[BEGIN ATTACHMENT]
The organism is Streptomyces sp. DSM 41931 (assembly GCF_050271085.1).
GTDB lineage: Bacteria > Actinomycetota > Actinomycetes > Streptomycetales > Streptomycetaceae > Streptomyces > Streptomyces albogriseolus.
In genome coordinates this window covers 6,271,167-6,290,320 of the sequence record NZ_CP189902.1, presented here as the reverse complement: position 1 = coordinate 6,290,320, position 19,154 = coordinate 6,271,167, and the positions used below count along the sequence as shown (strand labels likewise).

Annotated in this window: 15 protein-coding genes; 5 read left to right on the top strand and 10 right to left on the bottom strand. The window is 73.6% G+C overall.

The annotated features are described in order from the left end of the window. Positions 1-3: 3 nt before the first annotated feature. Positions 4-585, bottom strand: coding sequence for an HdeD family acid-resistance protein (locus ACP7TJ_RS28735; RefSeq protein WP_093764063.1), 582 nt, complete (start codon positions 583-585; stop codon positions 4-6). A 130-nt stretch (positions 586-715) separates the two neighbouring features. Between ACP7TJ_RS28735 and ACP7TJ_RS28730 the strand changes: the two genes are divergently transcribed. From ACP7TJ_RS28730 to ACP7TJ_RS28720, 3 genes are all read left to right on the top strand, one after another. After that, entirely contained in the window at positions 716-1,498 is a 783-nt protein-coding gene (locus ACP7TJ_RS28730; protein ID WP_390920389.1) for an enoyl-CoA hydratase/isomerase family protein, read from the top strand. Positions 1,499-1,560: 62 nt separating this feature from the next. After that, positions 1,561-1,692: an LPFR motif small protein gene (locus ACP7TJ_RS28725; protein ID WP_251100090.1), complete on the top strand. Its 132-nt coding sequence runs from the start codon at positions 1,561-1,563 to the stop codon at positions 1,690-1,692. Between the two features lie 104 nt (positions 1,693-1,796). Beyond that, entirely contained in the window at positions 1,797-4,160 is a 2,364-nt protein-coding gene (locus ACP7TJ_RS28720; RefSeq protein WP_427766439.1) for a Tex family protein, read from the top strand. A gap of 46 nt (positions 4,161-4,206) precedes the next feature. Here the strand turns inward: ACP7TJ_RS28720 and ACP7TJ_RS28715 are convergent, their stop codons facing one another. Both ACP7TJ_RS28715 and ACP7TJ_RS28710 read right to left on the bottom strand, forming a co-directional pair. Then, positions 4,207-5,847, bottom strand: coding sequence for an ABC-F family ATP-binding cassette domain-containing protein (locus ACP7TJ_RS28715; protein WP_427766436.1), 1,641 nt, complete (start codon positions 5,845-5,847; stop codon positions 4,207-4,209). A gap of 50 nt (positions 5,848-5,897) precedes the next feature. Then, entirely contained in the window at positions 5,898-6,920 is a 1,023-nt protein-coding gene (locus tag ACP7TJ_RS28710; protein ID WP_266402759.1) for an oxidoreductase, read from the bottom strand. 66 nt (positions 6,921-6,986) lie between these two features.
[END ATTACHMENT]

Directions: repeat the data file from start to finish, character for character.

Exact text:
The organism is Streptomyces sp. DSM 41931 (assembly GCF_050271085.1).
GTDB lineage: Bacteria > Actinomycetota > Actinomycetes > Streptomycetales > Streptomycetaceae > Streptomyces > Streptomyces albogriseolus.
In genome coordinates this window covers 6,271,167-6,290,320 of the sequence record NZ_CP189902.1, presented here as the reverse complement: position 1 = coordinate 6,290,320, position 19,154 = coordinate 6,271,167, and the positions used below count along the sequence as shown (strand labels likewise).

Annotated in this window: 15 protein-coding genes; 5 read left to right on the top strand and 10 right to left on the bottom strand. The window is 73.6% G+C overall.

The annotated features are described in order from the left end of the window. Positions 1-3: 3 nt before the first annotated feature. Positions 4-585, bottom strand: coding sequence for an HdeD family acid-resistance protein (locus ACP7TJ_RS28735; RefSeq protein WP_093764063.1), 582 nt, complete (start codon positions 583-585; stop codon positions 4-6). A 130-nt stretch (positions 586-715) separates the two neighbouring features. Between ACP7TJ_RS28735 and ACP7TJ_RS28730 the strand changes: the two genes are divergently transcribed. From ACP7TJ_RS28730 to ACP7TJ_RS28720, 3 genes are all read left to right on the top strand, one after another. After that, entirely contained in the window at positions 716-1,498 is a 783-nt protein-coding gene (locus ACP7TJ_RS28730; protein ID WP_390920389.1) for an enoyl-CoA hydratase/isomerase family protein, read from the top strand. Positions 1,499-1,560: 62 nt separating this feature from the next. After that, positions 1,561-1,692: an LPFR motif small protein gene (locus ACP7TJ_RS28725; protein ID WP_251100090.1), complete on the top strand. Its 132-nt coding sequence runs from the start codon at positions 1,561-1,563 to the stop codon at positions 1,690-1,692. Between the two features lie 104 nt (positions 1,693-1,796). Beyond that, entirely contained in the window at positions 1,797-4,160 is a 2,364-nt protein-coding gene (locus ACP7TJ_RS28720; RefSeq protein WP_427766439.1) for a Tex family protein, read from the top strand. A gap of 46 nt (positions 4,161-4,206) precedes the next feature. Here the strand turns inward: ACP7TJ_RS28720 and ACP7TJ_RS28715 are convergent, their stop codons facing one another. Both ACP7TJ_RS28715 and ACP7TJ_RS28710 read right to left on the bottom strand, forming a co-directional pair. Then, positions 4,207-5,847, bottom strand: coding sequence for an ABC-F family ATP-binding cassette domain-containing protein (locus ACP7TJ_RS28715; protein WP_427766436.1), 1,641 nt, complete (start codon positions 5,845-5,847; stop codon positions 4,207-4,209). A gap of 50 nt (positions 5,848-5,897) precedes the next feature. Then, entirely contained in the window at positions 5,898-6,920 is a 1,023-nt protein-coding gene (locus tag ACP7TJ_RS28710; protein ID WP_266402759.1) for an oxidoreductase, read from the bottom strand. 66 nt (positions 6,921-6,986) lie between these two features.